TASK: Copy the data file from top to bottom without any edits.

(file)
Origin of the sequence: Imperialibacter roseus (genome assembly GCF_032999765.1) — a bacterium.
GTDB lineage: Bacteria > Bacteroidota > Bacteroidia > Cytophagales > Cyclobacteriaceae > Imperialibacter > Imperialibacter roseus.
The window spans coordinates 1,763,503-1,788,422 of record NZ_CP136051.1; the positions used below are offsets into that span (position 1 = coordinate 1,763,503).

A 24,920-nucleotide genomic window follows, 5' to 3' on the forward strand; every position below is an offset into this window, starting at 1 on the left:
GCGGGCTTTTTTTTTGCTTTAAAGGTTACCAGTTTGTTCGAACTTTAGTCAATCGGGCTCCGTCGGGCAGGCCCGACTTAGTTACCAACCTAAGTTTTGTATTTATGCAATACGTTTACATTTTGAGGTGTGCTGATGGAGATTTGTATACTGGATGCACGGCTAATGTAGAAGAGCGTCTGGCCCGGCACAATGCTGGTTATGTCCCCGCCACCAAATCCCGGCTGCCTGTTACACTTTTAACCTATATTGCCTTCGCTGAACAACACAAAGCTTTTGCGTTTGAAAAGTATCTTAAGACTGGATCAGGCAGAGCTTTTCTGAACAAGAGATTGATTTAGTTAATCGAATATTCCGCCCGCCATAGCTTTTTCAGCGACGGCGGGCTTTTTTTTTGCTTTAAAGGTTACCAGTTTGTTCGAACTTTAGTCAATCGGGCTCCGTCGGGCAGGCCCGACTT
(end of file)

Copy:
Origin of the sequence: Imperialibacter roseus (genome assembly GCF_032999765.1) — a bacterium.
GTDB lineage: Bacteria > Bacteroidota > Bacteroidia > Cytophagales > Cyclobacteriaceae > Imperialibacter > Imperialibacter roseus.
The window spans coordinates 1,763,503-1,788,422 of record NZ_CP136051.1; the positions used below are offsets into that span (position 1 = coordinate 1,763,503).

A 24,920-nucleotide genomic window follows, 5' to 3' on the forward strand; every position below is an offset into this window, starting at 1 on the left:
GCGGGCTTTTTTTTTGCTTTAAAGGTTACCAGTTTGTTCGAACTTTAGTCAATCGGGCTCCGTCGGGCAGGCCCGACTTAGTTACCAACCTAAGTTTTGTATTTATGCAATACGTTTACATTTTGAGGTGTGCTGATGGAGATTTGTATACTGGATGCACGGCTAATGTAGAAGAGCGTCTGGCCCGGCACAATGCTGGTTATGTCCCCGCCACCAAATCCCGGCTGCCTGTTACACTTTTAACCTATATTGCCTTCGCTGAACAACACAAAGCTTTTGCGTTTGAAAAGTATCTTAAGACTGGATCAGGCAGAGCTTTTCTGAACAAGAGATTGATTTAGTTAATCGAATATTCCGCCCGCCATAGCTTTTTCAGCGACGGCGGGCTTTTTTTTTGCTTTAAAGGTTACCAGTTTGTTCGAACTTTAGTCAATCGGGCTCCGTCGGGCAGGCCCGACTT